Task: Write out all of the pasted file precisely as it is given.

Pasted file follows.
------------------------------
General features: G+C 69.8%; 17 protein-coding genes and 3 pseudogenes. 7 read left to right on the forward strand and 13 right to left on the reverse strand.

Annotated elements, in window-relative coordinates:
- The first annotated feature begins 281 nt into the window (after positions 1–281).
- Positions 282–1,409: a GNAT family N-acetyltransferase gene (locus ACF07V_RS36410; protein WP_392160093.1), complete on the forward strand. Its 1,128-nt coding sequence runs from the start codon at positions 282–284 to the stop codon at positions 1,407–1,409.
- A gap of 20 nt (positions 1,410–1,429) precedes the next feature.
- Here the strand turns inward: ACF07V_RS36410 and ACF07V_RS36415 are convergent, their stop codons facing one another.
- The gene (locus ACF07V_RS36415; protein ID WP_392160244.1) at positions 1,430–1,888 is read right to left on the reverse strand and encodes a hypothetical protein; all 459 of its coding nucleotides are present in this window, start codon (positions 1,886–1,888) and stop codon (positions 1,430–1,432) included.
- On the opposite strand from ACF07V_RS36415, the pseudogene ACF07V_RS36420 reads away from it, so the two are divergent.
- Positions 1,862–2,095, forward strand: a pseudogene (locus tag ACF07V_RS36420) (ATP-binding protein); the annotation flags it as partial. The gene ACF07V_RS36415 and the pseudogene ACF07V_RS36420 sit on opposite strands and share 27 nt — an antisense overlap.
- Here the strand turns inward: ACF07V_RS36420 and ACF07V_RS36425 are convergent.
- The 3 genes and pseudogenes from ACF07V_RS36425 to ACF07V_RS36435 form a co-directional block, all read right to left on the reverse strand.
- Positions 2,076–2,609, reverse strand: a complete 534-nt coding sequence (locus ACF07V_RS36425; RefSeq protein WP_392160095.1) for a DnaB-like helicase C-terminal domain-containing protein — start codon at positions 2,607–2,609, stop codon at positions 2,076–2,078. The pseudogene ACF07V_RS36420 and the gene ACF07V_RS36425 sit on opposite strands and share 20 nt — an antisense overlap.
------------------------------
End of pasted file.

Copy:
General features: G+C 69.8%; 17 protein-coding genes and 3 pseudogenes. 7 read left to right on the forward strand and 13 right to left on the reverse strand.

Annotated elements, in window-relative coordinates:
- The first annotated feature begins 281 nt into the window (after positions 1–281).
- Positions 282–1,409: a GNAT family N-acetyltransferase gene (locus ACF07V_RS36410; protein WP_392160093.1), complete on the forward strand. Its 1,128-nt coding sequence runs from the start codon at positions 282–284 to the stop codon at positions 1,407–1,409.
- A gap of 20 nt (positions 1,410–1,429) precedes the next feature.
- Here the strand turns inward: ACF07V_RS36410 and ACF07V_RS36415 are convergent, their stop codons facing one another.
- The gene (locus ACF07V_RS36415; protein ID WP_392160244.1) at positions 1,430–1,888 is read right to left on the reverse strand and encodes a hypothetical protein; all 459 of its coding nucleotides are present in this window, start codon (positions 1,886–1,888) and stop codon (positions 1,430–1,432) included.
- On the opposite strand from ACF07V_RS36415, the pseudogene ACF07V_RS36420 reads away from it, so the two are divergent.
- Positions 1,862–2,095, forward strand: a pseudogene (locus tag ACF07V_RS36420) (ATP-binding protein); the annotation flags it as partial. The gene ACF07V_RS36415 and the pseudogene ACF07V_RS36420 sit on opposite strands and share 27 nt — an antisense overlap.
- Here the strand turns inward: ACF07V_RS36420 and ACF07V_RS36425 are convergent.
- The 3 genes and pseudogenes from ACF07V_RS36425 to ACF07V_RS36435 form a co-directional block, all read right to left on the reverse strand.
- Positions 2,076–2,609, reverse strand: a complete 534-nt coding sequence (locus ACF07V_RS36425; RefSeq protein WP_392160095.1) for a DnaB-like helicase C-terminal domain-containing protein — start codon at positions 2,607–2,609, stop codon at positions 2,076–2,078. The pseudogene ACF07V_RS36420 and the gene ACF07V_RS36425 sit on opposite strands and share 20 nt — an antisense overlap.